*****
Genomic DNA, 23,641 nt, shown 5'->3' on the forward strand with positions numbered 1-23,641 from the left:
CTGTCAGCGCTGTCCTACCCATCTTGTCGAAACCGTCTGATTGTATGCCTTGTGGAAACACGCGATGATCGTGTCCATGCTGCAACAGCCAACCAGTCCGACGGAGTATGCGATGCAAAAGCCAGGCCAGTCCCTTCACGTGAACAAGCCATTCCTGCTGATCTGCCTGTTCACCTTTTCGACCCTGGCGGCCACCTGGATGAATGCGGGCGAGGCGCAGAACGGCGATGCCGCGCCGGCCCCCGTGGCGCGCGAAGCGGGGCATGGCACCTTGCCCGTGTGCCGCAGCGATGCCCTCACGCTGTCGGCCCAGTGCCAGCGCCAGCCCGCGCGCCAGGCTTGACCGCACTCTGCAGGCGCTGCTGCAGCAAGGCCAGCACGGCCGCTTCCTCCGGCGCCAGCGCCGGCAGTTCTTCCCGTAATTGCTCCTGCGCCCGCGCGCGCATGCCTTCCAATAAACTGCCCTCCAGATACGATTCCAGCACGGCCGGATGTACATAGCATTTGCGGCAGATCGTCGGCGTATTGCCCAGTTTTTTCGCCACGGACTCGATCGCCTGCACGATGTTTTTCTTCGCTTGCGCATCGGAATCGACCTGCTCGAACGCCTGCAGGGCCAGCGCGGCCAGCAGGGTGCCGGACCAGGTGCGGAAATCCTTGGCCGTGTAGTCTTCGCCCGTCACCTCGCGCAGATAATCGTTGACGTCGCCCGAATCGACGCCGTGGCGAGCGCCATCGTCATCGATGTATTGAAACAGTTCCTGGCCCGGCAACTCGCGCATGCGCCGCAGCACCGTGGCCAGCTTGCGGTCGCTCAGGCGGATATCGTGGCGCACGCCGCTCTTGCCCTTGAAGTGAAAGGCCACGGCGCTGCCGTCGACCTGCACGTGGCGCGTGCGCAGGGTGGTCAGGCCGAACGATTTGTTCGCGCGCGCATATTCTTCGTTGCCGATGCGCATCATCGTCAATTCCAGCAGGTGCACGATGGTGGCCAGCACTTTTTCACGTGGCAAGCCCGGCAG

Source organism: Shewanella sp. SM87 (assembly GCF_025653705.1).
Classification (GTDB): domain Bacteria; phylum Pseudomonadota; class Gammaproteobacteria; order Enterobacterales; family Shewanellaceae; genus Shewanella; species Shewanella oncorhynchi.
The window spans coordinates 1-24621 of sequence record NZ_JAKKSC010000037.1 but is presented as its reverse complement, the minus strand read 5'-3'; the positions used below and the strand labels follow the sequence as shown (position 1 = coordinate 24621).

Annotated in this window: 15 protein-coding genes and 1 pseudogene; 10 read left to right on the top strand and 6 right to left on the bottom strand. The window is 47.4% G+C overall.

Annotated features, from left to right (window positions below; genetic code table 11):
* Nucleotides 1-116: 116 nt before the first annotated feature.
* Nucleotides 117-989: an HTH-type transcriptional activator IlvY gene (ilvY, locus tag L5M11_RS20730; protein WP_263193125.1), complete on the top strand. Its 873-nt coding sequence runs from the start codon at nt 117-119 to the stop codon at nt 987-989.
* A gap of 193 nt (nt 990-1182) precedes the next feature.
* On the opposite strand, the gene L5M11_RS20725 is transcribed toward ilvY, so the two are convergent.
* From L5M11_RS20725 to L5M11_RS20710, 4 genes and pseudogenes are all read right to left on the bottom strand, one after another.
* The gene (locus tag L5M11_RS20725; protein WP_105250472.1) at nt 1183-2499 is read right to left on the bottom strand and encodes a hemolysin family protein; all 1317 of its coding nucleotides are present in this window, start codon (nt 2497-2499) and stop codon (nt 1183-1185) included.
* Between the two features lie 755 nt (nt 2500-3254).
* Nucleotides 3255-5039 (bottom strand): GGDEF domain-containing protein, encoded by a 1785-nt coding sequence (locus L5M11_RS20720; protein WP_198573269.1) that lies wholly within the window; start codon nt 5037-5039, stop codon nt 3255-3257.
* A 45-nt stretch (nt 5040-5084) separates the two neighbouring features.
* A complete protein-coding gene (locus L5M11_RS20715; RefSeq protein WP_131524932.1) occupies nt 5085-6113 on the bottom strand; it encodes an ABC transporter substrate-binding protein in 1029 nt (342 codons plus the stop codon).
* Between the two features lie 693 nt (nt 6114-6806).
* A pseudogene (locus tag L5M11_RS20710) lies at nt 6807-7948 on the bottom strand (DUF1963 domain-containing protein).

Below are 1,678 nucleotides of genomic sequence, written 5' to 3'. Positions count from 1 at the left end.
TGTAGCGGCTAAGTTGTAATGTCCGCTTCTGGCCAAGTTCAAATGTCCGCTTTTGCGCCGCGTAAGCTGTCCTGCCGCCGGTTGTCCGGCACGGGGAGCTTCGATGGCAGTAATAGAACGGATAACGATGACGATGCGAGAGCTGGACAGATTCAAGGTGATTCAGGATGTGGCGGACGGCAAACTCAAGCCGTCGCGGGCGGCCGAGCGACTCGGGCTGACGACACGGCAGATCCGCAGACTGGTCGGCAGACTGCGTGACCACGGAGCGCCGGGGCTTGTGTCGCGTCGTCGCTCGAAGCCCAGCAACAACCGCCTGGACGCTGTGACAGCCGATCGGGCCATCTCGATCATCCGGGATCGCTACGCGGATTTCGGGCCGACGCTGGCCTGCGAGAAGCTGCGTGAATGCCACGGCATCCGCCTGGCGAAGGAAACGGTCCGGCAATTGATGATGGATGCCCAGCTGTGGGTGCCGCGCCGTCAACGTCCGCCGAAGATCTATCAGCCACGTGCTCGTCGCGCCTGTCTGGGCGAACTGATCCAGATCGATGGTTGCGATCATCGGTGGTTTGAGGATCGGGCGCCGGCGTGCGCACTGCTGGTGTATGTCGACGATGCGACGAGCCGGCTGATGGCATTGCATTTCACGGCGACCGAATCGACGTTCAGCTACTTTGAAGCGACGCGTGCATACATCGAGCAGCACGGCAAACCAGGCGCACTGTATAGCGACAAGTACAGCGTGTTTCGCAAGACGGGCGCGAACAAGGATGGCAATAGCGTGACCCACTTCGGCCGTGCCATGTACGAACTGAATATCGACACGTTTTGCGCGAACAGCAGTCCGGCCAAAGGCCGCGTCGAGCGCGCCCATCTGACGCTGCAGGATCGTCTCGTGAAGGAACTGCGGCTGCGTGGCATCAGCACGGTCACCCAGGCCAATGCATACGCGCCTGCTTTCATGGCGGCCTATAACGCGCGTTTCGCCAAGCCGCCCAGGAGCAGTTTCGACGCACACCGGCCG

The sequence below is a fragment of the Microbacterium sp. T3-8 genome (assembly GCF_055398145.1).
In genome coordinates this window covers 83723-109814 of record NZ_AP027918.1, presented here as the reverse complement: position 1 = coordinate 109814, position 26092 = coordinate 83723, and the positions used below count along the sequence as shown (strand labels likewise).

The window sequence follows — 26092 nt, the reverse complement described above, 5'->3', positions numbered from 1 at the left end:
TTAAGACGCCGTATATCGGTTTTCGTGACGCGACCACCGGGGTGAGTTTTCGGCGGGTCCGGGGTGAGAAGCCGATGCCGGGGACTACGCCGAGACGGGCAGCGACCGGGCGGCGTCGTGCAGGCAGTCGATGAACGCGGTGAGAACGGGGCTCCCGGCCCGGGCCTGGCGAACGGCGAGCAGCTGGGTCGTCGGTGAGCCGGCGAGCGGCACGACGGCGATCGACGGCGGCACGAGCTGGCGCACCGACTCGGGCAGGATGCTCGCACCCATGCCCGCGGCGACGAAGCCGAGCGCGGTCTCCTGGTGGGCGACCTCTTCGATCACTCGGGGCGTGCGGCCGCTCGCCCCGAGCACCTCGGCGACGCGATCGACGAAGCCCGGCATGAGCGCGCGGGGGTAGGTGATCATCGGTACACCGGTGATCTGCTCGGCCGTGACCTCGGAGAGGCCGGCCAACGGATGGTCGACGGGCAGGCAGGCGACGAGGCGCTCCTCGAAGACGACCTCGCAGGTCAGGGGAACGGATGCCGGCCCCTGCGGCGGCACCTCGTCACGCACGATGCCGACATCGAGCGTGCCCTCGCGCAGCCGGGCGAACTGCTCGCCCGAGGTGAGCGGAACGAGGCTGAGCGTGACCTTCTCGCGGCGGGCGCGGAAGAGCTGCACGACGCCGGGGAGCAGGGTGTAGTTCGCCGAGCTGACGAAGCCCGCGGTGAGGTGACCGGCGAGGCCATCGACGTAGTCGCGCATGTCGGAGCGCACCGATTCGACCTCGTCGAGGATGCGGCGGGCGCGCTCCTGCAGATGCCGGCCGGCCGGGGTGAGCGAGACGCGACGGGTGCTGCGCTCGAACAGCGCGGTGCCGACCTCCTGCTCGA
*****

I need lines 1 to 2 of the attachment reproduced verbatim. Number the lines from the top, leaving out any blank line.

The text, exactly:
Genomic DNA, 23,641 nt, shown 5'->3' on the forward strand with positions numbered 1-23,641 from the left:
CTGTCAGCGCTGTCCTACCCATCTTGTCGAAACCGTCTGATTGTATGCCTTGTGGAAACACGCGATGATCGTGTCCATGCTGCAACAGCCAACCAGTCCGACGGAGTATGCGATGCAAAAGCCAGGCCAGTCCCTTCACGTGAACAAGCCATTCCTGCTGATCTGCCTGTTCACCTTTTCGACCCTGGCGGCCACCTGGATGAATGCGGGCGAGGCGCAGAACGGCGATGCCGCGCCGGCCCCCGTGGCGCGCGAAGCGGGGCATGGCACCTTGCCCGTGTGCCGCAGCGATGCCCTCACGCTGTCGGCCCAGTGCCAGCGCCAGCCCGCGCGCCAGGCTTGACCGCACTCTGCAGGCGCTGCTGCAGCAAGGCCAGCACGGCCGCTTCCTCCGGCGCCAGCGCCGGCAGTTCTTCCCGTAATTGCTCCTGCGCCCGCGCGCGCATGCCTTCCAATAAACTGCCCTCCAGATACGATTCCAGCACGGCCGGATGTACATAGCATTTGCGGCAGATCGTCGGCGTATTGCCCAGTTTTTTCGCCACGGACTCGATCGCCTGCACGATGTTTTTCTTCGCTTGCGCATCGGAATCGACCTGCTCGAACGCCTGCAGGGCCAGCGCGGCCAGCAGGGTGCCGGACCAGGTGCGGAAATCCTTGGCCGTGTAGTCTTCGCCCGTCACCTCGCGCAGATAATCGTTGACGTCGCCCGAATCGACGCCGTGGCGAGCGCCATCGTCATCGATGTATTGAAACAGTTCCTGGCCCGGCAACTCGCGCATGCGCCGCAGCACCGTGGCCAGCTTGCGGTCGCTCAGGCGGATATCGTGGCGCACGCCGCTCTTGCCCTTGAAGTGAAAGGCCACGGCGCTGCCGTCGACCTGCACGTGGCGCGTGCGCAGGGTGGTCAGGCCGAACGATTTGTTCGCGCGCGCATATTCTTCGTTGCCGATGCGCATCATCGTCAATTCCAGCAGGTGCACGATGGTGGCCAGCACTTTTTCACGTGGCAAGCCCGGCAG